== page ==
I have spent this weekend at the OMA Annual General Meeting and have had the pleasure of interacting with physicians and leaders from across the province, discussing matters of remuneration, health policy and governance.
One of themes that has come up repeatedly has been the seeming disconnect between physician leaders and the actions of the general populace of physicians in our community. A prime example of this has been the physician response to the recent draconian government cuts. A recent poll showed that while over 70% of Ontario physicians support posting educational materials and writing letters to our patients about the clawbacks, only 20-30% said they would actually participate in these actions.
Why the disconnect between their beliefs and their actions? Certainly part of this is governed by human behaviour. It’s easy to have beliefs, more difficult to take action. Another aspect may be the feeling from physicians that they are only one voice, and will be merely a drop in the dissenting bucket of physicians.
But let me tell you this, one thing I’ve learned over the past few months is the power of every voice. People have commended the work I do on this blog, and I appreciate the compliments, but why don’t more share their ideas through this ridiculously easy medium? Physicians have so many great ideas, and rather than keep them private, why not get them out there to see the response? Some may be popular, some not, but at least get the discussion going.
What about Facebook and Twitter? Realistically every physician with a computer should have an account for their practice. It helps to disseminate relevant clinical information as well as aiding in the general promotion of our profession. Our brand as physicians is being slowly eroded, and we need to leverage social media to strengthen our presence. I realize the irony of asking physicians who are reading this blog to be more active online. The majority of you will already have a strong online presence, but we need to step outside of our existing online community and engage those who have been hesitant to take the plunge.
Any benefit from speaking to MPPs about our concerns? I met personally with my MPP Jeff Yurek, and I’m pleased to say he has been one of the few MPPs to stand up in the legislature and challenge Minister Hoskins on his policies. There is no reason you can’t have the same effect with your own MPP, whether they are a member of a majority or minority party.
Don’t like the materials the OMA has sent out? Don’t feel that they are relevant to your practice? Create your own! I have crafted a letter that I have distributed to all of my patients, detailing to them how the cuts will affect them in my practice (lack of access to after-hours clinic since I can’t join a FHO, specialists leaving the province or retiring leading to longer wait times, no new physicians coming to region which may affect family members, etc). All of our practices have different issues, so craft your own message.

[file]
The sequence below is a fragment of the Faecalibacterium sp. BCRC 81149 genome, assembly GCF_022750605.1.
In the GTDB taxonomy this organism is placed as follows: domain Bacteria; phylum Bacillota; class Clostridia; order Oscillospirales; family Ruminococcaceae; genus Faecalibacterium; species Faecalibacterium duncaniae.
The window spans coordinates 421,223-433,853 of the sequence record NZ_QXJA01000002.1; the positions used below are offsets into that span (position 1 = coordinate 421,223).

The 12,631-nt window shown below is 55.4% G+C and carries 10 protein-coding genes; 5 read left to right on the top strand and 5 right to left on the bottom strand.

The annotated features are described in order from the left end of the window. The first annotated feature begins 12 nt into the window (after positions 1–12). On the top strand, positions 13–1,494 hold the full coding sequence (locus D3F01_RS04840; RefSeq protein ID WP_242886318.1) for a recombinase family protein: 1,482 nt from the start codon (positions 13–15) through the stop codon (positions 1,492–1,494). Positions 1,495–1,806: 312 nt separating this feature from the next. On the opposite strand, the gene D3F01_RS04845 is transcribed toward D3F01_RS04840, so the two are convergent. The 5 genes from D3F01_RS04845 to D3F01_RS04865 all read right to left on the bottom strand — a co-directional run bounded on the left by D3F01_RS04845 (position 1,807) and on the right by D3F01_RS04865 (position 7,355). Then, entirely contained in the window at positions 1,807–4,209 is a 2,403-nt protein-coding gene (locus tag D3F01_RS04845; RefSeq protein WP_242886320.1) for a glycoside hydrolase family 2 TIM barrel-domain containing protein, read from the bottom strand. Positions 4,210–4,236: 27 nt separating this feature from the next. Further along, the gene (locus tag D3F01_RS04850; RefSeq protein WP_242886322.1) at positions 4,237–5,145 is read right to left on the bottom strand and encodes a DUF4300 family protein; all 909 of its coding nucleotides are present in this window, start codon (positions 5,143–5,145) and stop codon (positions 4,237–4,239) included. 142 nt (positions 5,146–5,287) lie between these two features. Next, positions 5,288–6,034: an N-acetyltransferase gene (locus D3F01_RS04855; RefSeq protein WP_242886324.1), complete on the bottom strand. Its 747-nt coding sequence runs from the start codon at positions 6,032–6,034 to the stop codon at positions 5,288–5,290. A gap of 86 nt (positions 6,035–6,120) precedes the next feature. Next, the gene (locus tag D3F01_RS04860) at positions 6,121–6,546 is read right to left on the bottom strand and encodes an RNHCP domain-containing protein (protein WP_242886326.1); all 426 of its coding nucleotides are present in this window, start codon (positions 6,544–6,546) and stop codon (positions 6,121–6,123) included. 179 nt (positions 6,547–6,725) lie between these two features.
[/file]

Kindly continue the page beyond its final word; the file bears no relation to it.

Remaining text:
A quick message to those of you who aren’t concerned about the cuts. Yes, we’re well compensated. Yes, we can probably all survive a 2.5% cut to all of our fees. But unless you are prepared to be paid zero dollars for a number of months in late 2015 and early 2016 because of the global cap, government cuts should be a concern to all of us. The government has refused to have any further negotiations with the OMA, preferring to simply impose the cuts indefinitely. In these most recent negotiations, no agreement could be found through conciliation and mediation, and in the absence of binding arbitration, the government brazenly felt empowered to enforce their own cuts. Before we can begin to fix the system we have (optimizing utilization, enforcing accountability to MDs who are inflating utilization, etc.), we need an agreement from the government for binding arbitration, so that improvements can be made to our system through mutual respect. The OMA council has approved a motion this weekend demanding that government agree to binding arbitration. This is simply a logical way to resolve our dispute. Should the government refuse the call for binding arbitration, they will show the public how truly un-democratic the government’s approach is in their dealings with physicians.
So here are my challenges to you physicians for the month of May:
1) Start a Twitter and Facebook account for your practice and begin to engage with other physicians, if you haven’t already done so..
2) Make a specific point to encourage colleagues in your practice group to join Twitter and Facebook. Set a goal of approaching at least 5 physicians about this.
3) If you are one of the 70% of physicians who support posting OMA promotional materials in your office or writing a PERSONALIZED letter to your patients, be one of the 70% of physicians who actually do it. Don’t be a spectator.
4) Contact your local MPP and demand a meeting to discuss the ongoing physician-MOH dispute.
5) When issues arise with patients around wait times or frustration with access to tests or specialists, immediately encourage them to write a letter to their MPP. Those patients need to know they have the ability to strongly advocate for themselves.
Oh, it’s my birthday this coming Thursday, so in lieu of gifts, follow my advice 🙂